As we saw in a previous post, there are many things that we need to consider when dealing with Excel files since even the extension of an Excel file can dramatically impact your solution and how Power Query interprets the contents of that file.
In a more broader sense, we also need to take in consideration 3 key elements that apply to every single data that lands inside Power Query :
- Data Types – every field/column can have a specific Data Type associated to it
- Data Type Conversion – every field/column can have its members (rows) converted to another Data Type as well as the Data Type of its field/column defined to a different Data Type.
- Ascribing Data Types – instead of performing a conversion for every member of a field/column, we can simply define that the column should be considered of a specific Data Type without doing any conversion. This is considered ascribing a data type.
You might’ve heard about Data Type Conversion, as it’s what Power Query automatically does when you click on the “Data Type” dropdown and select a data type for a column, but you can also do what it’s called Ascribing a Data Type, where you can define a new Data Type to a specific field/column without doing a conversion process. This post will showcase how to do this and what are the benefits of doing this.
A Data Type Conversion Cheatsheet
Before we move forward, I want to share something with you.
In most database systems and programming languages you can find a simple cheatsheet of the data types available and what are the possible conversions between those data types.
I couldn’t find one for Power Query’s M Language so I created my own that you can use however you want (please use it as is without modifications). It uses all of the possible data types that you find from the data type dropdown.
I sincerely hope that you find it useful and you can leave any feedback/suggestion in the comments section below.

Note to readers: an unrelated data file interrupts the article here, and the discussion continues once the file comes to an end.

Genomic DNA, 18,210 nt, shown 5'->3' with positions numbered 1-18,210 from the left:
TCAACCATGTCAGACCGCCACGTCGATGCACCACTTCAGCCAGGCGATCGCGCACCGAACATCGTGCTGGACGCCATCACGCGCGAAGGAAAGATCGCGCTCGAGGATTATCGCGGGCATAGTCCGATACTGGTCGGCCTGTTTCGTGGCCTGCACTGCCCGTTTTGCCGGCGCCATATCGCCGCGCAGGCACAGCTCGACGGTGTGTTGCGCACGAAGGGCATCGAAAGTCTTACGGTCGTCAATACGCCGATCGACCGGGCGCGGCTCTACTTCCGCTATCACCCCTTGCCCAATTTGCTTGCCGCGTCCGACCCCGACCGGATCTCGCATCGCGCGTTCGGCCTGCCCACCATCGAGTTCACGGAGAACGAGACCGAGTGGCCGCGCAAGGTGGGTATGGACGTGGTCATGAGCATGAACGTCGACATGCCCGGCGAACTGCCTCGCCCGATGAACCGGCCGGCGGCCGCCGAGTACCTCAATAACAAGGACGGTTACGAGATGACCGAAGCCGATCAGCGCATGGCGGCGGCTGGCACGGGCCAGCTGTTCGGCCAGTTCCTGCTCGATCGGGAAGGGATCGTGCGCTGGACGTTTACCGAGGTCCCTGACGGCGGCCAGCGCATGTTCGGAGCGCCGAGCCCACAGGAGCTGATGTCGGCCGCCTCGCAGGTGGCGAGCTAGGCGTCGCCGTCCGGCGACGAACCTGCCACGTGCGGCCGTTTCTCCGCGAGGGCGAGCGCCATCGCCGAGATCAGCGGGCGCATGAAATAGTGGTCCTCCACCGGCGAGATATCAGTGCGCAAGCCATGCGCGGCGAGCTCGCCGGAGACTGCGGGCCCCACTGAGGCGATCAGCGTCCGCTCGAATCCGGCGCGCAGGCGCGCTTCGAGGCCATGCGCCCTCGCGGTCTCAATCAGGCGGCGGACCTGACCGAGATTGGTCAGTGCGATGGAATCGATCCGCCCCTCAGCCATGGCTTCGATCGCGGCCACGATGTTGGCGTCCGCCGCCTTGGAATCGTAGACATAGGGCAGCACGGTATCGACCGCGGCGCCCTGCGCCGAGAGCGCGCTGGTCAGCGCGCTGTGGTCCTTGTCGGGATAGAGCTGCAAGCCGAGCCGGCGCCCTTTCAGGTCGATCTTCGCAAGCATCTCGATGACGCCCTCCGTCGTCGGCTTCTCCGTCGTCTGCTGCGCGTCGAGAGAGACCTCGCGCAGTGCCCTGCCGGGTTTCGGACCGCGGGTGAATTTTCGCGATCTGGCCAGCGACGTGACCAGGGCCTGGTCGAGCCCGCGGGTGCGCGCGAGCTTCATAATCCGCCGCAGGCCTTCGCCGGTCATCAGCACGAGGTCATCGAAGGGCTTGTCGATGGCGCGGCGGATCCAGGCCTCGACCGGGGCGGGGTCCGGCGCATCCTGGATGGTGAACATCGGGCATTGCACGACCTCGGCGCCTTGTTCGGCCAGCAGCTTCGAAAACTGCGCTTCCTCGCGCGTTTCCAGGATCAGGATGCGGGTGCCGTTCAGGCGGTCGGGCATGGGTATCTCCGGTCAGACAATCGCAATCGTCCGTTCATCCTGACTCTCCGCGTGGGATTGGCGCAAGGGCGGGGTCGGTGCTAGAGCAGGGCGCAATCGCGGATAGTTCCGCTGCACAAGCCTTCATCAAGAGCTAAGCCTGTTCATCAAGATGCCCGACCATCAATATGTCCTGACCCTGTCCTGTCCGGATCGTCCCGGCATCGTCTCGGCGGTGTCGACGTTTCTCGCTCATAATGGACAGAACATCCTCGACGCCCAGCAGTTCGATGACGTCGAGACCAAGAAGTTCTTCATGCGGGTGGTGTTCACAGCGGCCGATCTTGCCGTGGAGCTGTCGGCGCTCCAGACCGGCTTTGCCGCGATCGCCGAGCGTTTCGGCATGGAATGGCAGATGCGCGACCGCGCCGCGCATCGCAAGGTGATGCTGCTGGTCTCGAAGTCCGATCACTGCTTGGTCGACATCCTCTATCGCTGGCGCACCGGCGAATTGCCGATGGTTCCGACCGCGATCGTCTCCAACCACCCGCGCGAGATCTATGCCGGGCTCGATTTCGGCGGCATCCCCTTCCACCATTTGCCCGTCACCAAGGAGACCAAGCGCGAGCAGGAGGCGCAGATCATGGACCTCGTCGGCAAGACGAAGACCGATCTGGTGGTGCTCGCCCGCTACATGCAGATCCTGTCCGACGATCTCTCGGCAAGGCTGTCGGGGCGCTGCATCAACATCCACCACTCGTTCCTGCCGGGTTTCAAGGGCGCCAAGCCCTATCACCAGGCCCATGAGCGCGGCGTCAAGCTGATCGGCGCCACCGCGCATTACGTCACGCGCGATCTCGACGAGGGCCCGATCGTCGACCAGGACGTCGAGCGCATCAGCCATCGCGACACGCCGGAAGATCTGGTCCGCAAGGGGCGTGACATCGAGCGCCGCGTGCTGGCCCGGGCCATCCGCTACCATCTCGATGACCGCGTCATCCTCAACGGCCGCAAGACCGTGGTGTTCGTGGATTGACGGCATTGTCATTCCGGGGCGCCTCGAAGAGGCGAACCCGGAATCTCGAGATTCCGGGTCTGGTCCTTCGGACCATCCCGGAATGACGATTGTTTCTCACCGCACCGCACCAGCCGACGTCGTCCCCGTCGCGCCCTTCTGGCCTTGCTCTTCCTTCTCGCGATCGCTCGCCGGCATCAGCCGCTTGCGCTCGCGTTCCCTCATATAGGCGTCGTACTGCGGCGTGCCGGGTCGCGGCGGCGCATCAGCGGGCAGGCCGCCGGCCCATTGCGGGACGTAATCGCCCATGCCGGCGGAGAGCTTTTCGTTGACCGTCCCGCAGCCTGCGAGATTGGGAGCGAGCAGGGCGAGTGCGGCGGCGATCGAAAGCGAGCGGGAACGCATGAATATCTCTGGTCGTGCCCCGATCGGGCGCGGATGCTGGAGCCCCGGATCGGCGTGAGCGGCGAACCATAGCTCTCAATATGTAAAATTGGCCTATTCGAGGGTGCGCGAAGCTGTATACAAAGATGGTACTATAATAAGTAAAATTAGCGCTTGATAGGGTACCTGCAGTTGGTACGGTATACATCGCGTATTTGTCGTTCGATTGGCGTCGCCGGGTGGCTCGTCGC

Click in the button below so you can download the samples used in this article:
Ascribing a Data Type – Theory
Imagine that you have a query (Original Data) like the following:
As you can see, none of the columns has a Data Type defined. We can change that by simply selecting each one through the UI and that’ll give us a table that looks like this now:
Every single column has a defined data type, except for the personal information column because the UI doesn’t let us.
How can we make sure that this Personal Information column gets the correct data type? well, for that, we’re going to create a new query (FinalTypes) using the following code:
let Query1 = type table [ Name = text, Hire Date = date, Level = number, Salary = number, Personal Information = record ] in Query1
That query will look like this:
This query is essentially a type that defines what data type each column has inside a table. Again, this is not a table per se, but actually the data types of the columns of a table.
The values that you see as “number”, “text”, “date” and such are types of Primitive Types. Here’s a list of all the types that you can find in the M language:
- type null, which classifies the null value
- type logical, which classifies the values true and false
- type number, which classifies number values
- type time, which classifies time values
- type date, which classifies date values
- type datetime, which classifies datetime values
- type datetimezone, which classifies datetimezone values
- type duration, which classifies duration values
- type text, which classifies text values
- type binary, which classifies binary values
- type type, which classifies type values.
- type list, which classifies list values